Embedded systems, in my experience, are never finished. There is always another feature to add, an improvement to make, and so forth. Therefore, at the start of every project and continuously throughout, the team needs to have a prioritized feature list that leads to a minimally viable product. An important feature to include is a bootloader so that the firmware can continue to be improved and new features added (and dare I say removed?) throughout the product’s life.

Tip #4 – Invest in training and education

If you have a limited number of assets and can’t quickly expand those assets, then those assets need to be more efficient. Continuous education is a great way to help developers stay updated on the latest and most remarkable technologies and techniques. In addition, technology and techniques often provide developers with critical skills that help them dramatically improve how efficient they are.

There are several ways that companies can invest in their developers. First, they can provide access to online learning resources in their industry. Many technical periodicals, books, and videos are available for a relatively low cost. Second, it focuses on continuous education, such as training courses. Courses can focus on technical job aspects, but even time management and self-improvement can help make a difference.

Tip #5 – Strategically automate

Automation can be a fantastic tool to make developers more efficient if applied strategically. For example, if days or weeks are spent on manual testing, then automating the testing could be a helpful prescription. On the other hand, if days or weeks are spent preparing a system so that it can be shipped, can part of the whole process be automated using a script? Can product configuration files be created, and then auto-generation tools be used? What about using modeling tools to figure out the potential design issues early and flesh them out when they are ant-sized instead of molehills?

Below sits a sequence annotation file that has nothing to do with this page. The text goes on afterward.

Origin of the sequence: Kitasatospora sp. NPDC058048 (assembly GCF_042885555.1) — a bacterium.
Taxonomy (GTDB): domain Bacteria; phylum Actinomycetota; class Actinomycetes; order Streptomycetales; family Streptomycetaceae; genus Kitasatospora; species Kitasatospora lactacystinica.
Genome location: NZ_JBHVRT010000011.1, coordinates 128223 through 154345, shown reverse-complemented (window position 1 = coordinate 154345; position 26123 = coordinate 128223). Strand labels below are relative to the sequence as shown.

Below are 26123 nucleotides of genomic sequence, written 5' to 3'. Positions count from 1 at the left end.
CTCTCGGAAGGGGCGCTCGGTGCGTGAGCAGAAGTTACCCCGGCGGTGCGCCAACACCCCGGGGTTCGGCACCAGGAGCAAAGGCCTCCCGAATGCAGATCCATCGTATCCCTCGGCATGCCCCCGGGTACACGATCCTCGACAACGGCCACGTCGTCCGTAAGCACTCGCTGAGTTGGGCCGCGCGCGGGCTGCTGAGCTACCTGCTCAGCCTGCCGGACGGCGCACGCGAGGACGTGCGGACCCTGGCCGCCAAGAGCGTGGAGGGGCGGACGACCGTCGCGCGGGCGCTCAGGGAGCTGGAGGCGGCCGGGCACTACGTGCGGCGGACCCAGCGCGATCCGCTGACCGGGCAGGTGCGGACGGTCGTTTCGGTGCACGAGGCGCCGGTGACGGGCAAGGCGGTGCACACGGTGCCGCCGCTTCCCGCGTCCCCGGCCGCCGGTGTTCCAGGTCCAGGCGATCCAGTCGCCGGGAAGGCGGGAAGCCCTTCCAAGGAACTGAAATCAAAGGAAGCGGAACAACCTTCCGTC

Strategically automating developer and coding tasks is an untapped resource in many embedded teams today. The trick is to go about your day constantly asking, “Do I need to be doing this, or is this something I can automate?”. Then, within a few weeks, developers will have more time to focus on the important things instead of menial and labor-intensive activities.


Hiring new embedded software developers today is tough. In many cases, companies have to make do with their team. There’s no reason that a steady team can’t get more done. As we have seen, the trick is to get more efficient. Sometimes, just spending money on tools and software stacks can make the difference. In others, careful consideration into processes that can be automated to free up developer time. I suspect nearly every team could do with some feature prioritization. The trick is to be more efficient, not do less or push your developers to burn out.

What are you doing today to become a more efficient developer? What activities can you cut, automate, and improve to free up future time?

Jacob Beningo is an embedded software consultant who specializes in real-time, microcontroller-based systems. He actively promotes software best practices through numerous articles, blogs, and webinars on topics from software architecture design, embedded DevOps, and implementation techniques. Jacob has 20 years of experience in the field and holds three degrees including a Masters of Engineering from the University of Michigan.